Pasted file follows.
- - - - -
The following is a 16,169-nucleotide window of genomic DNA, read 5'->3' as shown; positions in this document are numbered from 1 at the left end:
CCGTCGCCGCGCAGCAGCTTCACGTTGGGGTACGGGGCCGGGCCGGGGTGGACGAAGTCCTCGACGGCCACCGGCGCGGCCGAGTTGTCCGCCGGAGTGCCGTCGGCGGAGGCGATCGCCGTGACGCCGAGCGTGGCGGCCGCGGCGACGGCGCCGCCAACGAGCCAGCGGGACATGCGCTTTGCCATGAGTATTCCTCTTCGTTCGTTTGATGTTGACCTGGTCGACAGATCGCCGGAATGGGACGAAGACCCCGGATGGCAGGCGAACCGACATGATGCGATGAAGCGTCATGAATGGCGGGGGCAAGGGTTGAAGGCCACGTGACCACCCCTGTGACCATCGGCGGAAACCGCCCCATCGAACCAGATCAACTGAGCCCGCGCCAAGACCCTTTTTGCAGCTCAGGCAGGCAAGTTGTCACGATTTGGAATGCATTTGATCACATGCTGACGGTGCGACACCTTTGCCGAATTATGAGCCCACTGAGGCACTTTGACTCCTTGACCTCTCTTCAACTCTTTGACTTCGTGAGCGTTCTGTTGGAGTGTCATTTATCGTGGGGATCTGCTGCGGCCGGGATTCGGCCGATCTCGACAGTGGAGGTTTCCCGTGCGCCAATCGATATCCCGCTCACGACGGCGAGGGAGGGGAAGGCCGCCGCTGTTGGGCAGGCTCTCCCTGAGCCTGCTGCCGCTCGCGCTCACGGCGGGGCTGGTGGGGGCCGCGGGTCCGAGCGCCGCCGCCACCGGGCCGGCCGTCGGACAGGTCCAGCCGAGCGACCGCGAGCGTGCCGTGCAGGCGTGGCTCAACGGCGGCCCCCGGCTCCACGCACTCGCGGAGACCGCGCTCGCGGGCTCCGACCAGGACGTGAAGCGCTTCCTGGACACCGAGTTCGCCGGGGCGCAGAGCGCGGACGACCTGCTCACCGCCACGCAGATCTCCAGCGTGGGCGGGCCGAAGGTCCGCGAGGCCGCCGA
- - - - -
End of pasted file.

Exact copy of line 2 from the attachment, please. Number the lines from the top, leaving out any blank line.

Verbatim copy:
CCGTCGCCGCGCAGCAGCTTCACGTTGGGGTACGGGGCCGGGCCGGGGTGGACGAAGTCCTCGACGGCCACCGGCGCGGCCGAGTTGTCCGCCGGAGTGCCGTCGGCGGAGGCGATCGCCGTGACGCCGAGCGTGGCGGCCGCGGCGACGGCGCCGCCAACGAGCCAGCGGGACATGCGCTTTGCCATGAGTATTCCTCTTCGTTCGTTTGATGTTGACCTGGTCGACAGATCGCCGGAATGGGACGAAGACCCCGGATGGCAGGCGAACCGACATGATGCGATGAAGCGTCATGAATGGCGGGGGCAAGGGTTGAAGGCCACGTGACCACCCCTGTGACCATCGGCGGAAACCGCCCCATCGAACCAGATCAACTGAGCCCGCGCCAAGACCCTTTTTGCAGCTCAGGCAGGCAAGTTGTCACGATTTGGAATGCATTTGATCACATGCTGACGGTGCGACACCTTTGCCGAATTATGAGCCCACTGAGGCACTTTGACTCCTTGACCTCTCTTCAACTCTTTGACTTCGTGAGCGTTCTGTTGGAGTGTCATTTATCGTGGGGATCTGCTGCGGCCGGGATTCGGCCGATCTCGACAGTGGAGGTTTCCCGTGCGCCAATCGATATCCCGCTCACGACGGCGAGGGAGGGGAAGGCCGCCGCTGTTGGGCAGGCTCTCCCTGAGCCTGCTGCCGCTCGCGCTCACGGCGGGGCTGGTGGGGGCCGCGGGTCCGAGCGCCGCCGCCACCGGGCCGGCCGTCGGACAGGTCCAGCCGAGCGACCGCGAGCGTGCCGTGCAGGCGTGGCTCAACGGCGGCCCCCGGCTCCACGCACTCGCGGAGACCGCGCTCGCGGGCTCCGACCAGGACGTGAAGCGCTTCCTGGACACCGAGTTCGCCGGGGCGCAGAGCGCGGACGACCTGCTCACCGCCACGCAGATCTCCAGCGTGGGCGGGCCGAAGGTCCGCGAGGCCGCCGA